April 2, 2016 |
Ed Snider, the Flyers' chairman and the man most responsible for bringing the franchise to Philadelphia 50 years ago, is battling health issues and was resting in his California home Thursday while the team photo was taken at the Wells Fargo Center. But his presence was felt 3,000 miles away. Fact is, his presence has been felt all season even though he has only attended a few games. Right winger Wayne Simmonds said the Flyers have focused on making the playoffs for the 83-year-old Snider.
April 20, 2016 |
Before he walked into the Flyers' locker room Monday night and addressed the team after Game 3 of their playoff series against Washington, Jay Snider said it would be one of the most emotional moments of his life. "Normally," he said with conviction and deep admiration, "it would be Dad in there. " He was talking about Ed Snider, the Flyers chairman and cofounder who died of bladder cancer April 11 at age 83. During most of his 50 years with the team, Snider would walk from locker to locker after each home game, get to know the players, and, whether they won or lost, thank them for their effort.
April 18, 2016 |
It wasn't until this past week that I began to make some personal sense out of the opening lines of T.S. Eliot's The Wasteland : April is the cruelest month, breeding Lilacs out of the dead land, mixing Memory and desire, stirring Dull roots with spring rain. In the first few days of Philadelphia's April the lilacs blossomed blue and victorious with Villanova's thrilling national college basketball championship followed by a parade and celebration in Center City.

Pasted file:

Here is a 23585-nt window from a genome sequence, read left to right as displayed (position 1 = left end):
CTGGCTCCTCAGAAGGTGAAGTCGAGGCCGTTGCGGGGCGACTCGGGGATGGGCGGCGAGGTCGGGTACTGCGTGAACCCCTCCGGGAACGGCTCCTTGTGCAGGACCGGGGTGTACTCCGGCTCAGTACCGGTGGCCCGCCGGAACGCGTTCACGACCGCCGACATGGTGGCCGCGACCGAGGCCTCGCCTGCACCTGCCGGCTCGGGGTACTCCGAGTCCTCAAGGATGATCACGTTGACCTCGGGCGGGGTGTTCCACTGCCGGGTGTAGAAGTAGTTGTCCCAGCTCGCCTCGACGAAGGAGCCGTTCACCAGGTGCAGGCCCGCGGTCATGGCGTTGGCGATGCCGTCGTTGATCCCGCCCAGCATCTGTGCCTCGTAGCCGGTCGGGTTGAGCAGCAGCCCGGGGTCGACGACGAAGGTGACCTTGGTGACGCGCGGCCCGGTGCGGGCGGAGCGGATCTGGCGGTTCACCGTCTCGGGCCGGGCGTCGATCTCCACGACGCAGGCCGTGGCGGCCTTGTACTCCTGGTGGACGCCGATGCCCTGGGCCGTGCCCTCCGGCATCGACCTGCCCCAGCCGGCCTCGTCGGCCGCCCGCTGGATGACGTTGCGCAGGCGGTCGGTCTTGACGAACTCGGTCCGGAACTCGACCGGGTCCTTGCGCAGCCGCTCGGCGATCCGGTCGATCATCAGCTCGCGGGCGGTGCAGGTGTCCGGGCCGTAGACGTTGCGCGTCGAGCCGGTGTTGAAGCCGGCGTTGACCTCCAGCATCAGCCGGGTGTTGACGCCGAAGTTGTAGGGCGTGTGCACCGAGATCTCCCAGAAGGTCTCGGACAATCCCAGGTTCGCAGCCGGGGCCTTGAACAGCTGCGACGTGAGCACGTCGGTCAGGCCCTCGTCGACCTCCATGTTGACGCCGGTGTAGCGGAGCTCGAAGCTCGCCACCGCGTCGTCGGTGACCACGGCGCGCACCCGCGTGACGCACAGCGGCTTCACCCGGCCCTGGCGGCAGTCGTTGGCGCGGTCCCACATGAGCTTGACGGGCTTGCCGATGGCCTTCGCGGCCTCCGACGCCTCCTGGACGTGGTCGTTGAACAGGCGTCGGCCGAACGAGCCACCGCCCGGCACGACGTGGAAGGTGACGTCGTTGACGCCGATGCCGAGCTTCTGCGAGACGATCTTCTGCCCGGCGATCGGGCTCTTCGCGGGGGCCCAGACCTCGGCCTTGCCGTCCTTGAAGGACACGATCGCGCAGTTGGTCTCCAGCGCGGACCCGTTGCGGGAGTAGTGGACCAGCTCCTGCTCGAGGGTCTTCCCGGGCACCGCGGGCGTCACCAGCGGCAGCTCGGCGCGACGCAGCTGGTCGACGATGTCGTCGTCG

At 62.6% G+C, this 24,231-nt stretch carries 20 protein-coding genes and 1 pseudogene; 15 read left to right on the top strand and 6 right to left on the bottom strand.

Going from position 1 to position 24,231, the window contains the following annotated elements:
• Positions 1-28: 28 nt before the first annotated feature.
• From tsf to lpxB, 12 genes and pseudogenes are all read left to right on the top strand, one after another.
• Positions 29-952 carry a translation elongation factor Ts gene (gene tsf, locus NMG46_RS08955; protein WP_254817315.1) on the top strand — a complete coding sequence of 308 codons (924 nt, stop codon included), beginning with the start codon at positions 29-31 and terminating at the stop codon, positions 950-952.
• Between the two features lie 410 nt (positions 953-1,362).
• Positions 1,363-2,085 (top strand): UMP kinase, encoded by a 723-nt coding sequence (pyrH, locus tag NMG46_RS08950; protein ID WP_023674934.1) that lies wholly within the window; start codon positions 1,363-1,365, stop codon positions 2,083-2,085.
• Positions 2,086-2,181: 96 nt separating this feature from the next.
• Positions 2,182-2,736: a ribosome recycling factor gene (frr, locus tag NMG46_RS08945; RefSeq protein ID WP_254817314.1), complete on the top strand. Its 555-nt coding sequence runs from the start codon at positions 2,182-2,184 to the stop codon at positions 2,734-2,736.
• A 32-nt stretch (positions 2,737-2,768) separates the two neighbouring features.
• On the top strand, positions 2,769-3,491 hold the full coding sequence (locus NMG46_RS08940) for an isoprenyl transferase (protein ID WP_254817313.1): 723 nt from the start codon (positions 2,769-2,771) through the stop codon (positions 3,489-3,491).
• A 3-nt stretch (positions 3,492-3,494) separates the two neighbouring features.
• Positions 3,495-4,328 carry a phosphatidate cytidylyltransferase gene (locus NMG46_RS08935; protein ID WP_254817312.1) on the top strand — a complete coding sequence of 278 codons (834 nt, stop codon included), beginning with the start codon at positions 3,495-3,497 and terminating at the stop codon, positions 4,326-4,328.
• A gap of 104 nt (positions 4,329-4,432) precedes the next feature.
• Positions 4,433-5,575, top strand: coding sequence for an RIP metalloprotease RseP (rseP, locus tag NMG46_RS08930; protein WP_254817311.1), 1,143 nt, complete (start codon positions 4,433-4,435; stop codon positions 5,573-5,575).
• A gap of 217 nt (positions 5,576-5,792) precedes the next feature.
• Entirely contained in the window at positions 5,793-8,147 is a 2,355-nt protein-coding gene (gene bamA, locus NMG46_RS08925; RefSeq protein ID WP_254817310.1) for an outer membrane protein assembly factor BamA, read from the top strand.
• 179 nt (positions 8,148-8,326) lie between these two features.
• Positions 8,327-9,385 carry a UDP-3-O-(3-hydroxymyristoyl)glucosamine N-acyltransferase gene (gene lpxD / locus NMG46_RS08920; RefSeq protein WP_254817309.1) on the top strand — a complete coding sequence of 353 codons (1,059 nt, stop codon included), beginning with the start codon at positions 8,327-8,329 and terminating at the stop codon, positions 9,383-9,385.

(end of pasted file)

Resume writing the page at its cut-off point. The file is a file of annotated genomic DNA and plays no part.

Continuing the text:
October 3, 1999 |
The Philadelphia Flyers have come to town. A public hockey clinic became the first major program at the former Twin Rinks ice-skating complex since the Philadelphia Flyers organization bought the rink in August and turned it into Flyers Skate Zone. Comcast-Spectacor acquired the rink from the township in August, making it the first in a planned network of rinks around the region. Flyers officials pledged to use the rink to promote the team and its minor-league affiliate, the Philadelphia Phantoms, while simultaneously building interest in hockey around the Philadelphia area.
February 12, 1986
Being a Philadelphia Flyers fan for over 10 years, my interest and love for hockey, like many others in the Philadelphia area, ranks very high. My resentment is toward the television networks for not showing the NHL all-star game, once again selling out to cable television (ESPN, which Philadelphia doesn't have anyway). The three major networks telecast three of the four major sports of this country continuously and neglect the most competitive sport. When it comes to hockey, the Philadelphia, New York, Boston, Washington and Pittsburgh teams are all equal or better than the other home teams, which get undisputed major coverage, all-star play-off games, etc. Hockey may not be America's national sport, but is growing increasingly popular, even without NBC, ABC or CBS support.
December 17, 2015 |